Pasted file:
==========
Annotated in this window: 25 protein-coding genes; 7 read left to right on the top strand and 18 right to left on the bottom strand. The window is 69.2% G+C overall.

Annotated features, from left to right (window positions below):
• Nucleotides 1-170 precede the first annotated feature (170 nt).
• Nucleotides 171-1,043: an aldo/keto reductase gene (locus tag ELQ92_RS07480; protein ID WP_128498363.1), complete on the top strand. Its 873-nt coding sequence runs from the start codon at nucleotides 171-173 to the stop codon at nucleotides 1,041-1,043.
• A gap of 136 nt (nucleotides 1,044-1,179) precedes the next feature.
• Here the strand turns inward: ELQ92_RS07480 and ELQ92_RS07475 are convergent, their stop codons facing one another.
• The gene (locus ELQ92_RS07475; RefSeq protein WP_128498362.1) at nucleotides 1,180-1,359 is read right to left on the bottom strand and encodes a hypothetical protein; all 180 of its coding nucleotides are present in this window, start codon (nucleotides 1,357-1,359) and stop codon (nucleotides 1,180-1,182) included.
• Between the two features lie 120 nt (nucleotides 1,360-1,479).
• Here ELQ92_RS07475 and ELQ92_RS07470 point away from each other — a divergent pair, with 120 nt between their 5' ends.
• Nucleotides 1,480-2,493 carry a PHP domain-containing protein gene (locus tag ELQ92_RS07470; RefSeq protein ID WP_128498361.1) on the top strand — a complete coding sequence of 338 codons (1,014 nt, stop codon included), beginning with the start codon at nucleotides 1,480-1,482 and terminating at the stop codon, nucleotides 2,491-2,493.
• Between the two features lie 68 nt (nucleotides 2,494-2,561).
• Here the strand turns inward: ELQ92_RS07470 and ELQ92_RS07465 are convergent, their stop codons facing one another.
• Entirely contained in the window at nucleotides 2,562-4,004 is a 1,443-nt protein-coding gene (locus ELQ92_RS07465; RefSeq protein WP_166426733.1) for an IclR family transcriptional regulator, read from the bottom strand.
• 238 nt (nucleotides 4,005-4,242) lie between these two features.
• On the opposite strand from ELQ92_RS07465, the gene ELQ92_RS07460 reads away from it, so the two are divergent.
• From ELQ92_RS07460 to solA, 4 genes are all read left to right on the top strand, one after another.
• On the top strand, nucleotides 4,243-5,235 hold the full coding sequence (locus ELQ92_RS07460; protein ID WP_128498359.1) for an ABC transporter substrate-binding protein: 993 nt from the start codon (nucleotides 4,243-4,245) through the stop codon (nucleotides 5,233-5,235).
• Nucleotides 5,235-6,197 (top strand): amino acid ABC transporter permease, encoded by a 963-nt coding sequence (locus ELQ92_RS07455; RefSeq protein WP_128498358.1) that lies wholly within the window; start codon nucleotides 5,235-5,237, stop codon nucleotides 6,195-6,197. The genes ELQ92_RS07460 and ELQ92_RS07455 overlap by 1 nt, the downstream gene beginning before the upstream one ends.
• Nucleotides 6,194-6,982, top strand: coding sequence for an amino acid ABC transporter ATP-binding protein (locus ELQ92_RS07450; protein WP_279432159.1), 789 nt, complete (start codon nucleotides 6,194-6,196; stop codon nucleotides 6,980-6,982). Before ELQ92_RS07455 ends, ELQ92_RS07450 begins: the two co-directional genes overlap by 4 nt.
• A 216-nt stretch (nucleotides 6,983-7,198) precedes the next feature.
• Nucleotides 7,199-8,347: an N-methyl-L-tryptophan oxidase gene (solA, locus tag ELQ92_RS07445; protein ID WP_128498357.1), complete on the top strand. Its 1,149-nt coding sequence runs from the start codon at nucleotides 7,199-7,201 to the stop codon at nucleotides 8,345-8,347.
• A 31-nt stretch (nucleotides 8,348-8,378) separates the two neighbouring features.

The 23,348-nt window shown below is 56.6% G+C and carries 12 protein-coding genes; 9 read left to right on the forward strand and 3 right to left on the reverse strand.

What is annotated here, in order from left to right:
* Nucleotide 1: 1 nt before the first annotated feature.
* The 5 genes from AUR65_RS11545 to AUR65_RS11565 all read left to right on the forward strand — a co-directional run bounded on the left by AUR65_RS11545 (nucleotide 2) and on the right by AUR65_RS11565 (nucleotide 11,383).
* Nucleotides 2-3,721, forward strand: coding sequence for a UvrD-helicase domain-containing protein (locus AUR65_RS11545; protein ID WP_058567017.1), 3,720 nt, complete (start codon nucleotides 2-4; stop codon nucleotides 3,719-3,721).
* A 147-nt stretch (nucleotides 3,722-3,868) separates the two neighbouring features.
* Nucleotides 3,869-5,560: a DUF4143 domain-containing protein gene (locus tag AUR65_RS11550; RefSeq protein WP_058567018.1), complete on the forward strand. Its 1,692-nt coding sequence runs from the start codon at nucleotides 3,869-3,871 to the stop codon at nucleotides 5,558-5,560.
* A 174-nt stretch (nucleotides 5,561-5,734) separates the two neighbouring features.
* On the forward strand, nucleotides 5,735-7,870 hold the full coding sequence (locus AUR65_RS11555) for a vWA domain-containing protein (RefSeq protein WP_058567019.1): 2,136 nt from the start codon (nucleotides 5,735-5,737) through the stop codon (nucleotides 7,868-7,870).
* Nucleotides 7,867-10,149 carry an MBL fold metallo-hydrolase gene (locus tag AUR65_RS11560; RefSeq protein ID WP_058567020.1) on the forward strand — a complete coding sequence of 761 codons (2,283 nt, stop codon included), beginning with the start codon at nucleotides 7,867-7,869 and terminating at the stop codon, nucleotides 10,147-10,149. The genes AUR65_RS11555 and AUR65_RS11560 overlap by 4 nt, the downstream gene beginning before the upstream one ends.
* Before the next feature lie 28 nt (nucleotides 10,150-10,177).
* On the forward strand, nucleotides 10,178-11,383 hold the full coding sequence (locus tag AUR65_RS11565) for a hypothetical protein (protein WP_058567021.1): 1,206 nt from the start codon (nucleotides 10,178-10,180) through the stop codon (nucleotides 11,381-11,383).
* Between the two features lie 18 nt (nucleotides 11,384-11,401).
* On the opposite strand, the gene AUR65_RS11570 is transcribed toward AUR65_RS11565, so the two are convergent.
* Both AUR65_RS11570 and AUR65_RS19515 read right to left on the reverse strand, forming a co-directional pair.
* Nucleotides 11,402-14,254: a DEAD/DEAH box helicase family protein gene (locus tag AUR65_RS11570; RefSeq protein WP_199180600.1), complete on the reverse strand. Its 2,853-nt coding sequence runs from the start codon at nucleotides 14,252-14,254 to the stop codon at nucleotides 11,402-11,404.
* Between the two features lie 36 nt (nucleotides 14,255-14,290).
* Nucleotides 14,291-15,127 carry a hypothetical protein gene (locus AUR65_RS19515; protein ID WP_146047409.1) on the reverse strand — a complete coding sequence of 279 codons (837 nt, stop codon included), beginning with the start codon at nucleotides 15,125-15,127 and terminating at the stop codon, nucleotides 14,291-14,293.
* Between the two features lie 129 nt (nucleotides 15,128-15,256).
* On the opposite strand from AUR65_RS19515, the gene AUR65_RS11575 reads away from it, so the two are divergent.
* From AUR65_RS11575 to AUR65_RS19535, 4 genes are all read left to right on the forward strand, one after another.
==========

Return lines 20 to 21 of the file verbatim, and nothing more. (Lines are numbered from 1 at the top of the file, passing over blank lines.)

• A 216-nt stretch (nucleotides 6,983-7,198) precedes the next feature.
• Nucleotides 7,199-8,347: an N-methyl-L-tryptophan oxidase gene (solA, locus tag ELQ92_RS07445; protein ID WP_128498357.1), complete on the top strand. Its 1,149-nt coding sequence runs from the start codon at nucleotides 7,199-7,201 to the stop codon at nucleotides 8,345-8,347.